November Skies! Introducing Culture Honey’s Original Fictional Series! Sneak Peek Here!

November Skies

November Skies

Kaila seems to have everything she could ever want in life… everything that is, except her father. Jeffrey Oliver, the famous environmental journalist, disappeared while on assignment over 20 years ago. Now a new journalist has come onto the scene under the pen name November Skies. Could it be Kaila’s long lost father?

Culture Honey is proud to announce the debut of our first original fictional series, November Skies! Penned by Culture Honey Contributor and Assistant Editor, Laura Aasland, and featuring original graphic illustration by Joseph Romero, November Skies follows twenty-one year old Kaila Oliver as she begins what quickly unfolds to be the adventure of her lifetime!

Culture Honey is pleased that one chapter of the original story will appear on the first Tuesday of each month! Signing up for our weekly “Pure Culture Honey Update” will make sure you are reminded of the next November Skies issue as well as all the other great articles that appear in that edition of Culture Honey!

And now, without further ado!

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November Skies Sneak Peek!
By:  Laura Aasland

Kaila Oliver awoke to the sounds of her younger siblings fighting over their new toys. She could hear her little sister Clarissa’s voice rise shrilly.

“Robby! No fair! I want that one!”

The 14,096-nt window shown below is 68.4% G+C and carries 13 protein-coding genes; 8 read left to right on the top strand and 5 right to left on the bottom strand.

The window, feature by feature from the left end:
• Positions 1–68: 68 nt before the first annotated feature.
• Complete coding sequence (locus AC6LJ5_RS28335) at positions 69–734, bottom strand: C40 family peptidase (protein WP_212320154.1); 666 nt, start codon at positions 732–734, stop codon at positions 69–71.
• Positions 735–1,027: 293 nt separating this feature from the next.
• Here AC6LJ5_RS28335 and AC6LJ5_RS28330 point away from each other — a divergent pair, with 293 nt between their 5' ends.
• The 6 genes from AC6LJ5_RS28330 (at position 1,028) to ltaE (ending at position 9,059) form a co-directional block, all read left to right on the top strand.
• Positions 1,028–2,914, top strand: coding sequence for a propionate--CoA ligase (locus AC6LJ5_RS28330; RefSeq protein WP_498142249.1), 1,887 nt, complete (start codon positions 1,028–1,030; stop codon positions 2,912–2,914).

“Well, too bad! I called dibs!”

“That’s not fair! Mom!”

“Mom’s not here right now, so there’s no one to run crying to!”

“Daddy!”

Kaila groaned and reached for her cellphone to check the time. It was almost 11. She should probably get up. Bleary eyed, she trudged into her bathroom to brush her teeth. She could still hear her siblings arguing through the walls.

“Daddy, Robby’s not sharing!”

Robert, Kaila’s stepfather, could be heard from the kitchen, his voice calm as always. “Now kids, I bought you that game so you two could play together, not so you’d fight.”

Kaila smirked in the mirror. Kids always fought over stuff when it wasn’t clearly divided, even sometimes when it was. That was the way of the world. She looked toward the shower, wondering if she was willing to jump in yet. The heated tiles were warm against her feet. California might be warm most of the time, but the winter mornings were chilly. This January had been particularly brisk.

She’d have to take a shower sooner or later. Might as well be now. Turning her phone to Spotify, Kaila plugged in her portable speaker and let her morning playlist run. The water was plenty warm, so at least it wasn’t too big of a shock to jump in. As she applied a liberal amount of shampoo to her head, Kaila wondered how long this red dye would stay in her hair. She and Marcia had tried it out on a whim last week just to spice things up from her usual brown, but she didn’t feel like the look really suited her. Maybe some simple highlights would’ve been better…

As Kaila stood in the kitchen in her fluffy bathrobe, pouring herself a cup of coffee, she could hear her mother entering the front door.

“I’m back from Women’s Club! Did anyone miss me?”

Kaila’s grip on her mug tightened.

Clarissa and Robby didn’t respond, as they were fully engrossed in their video game now that things had settled down.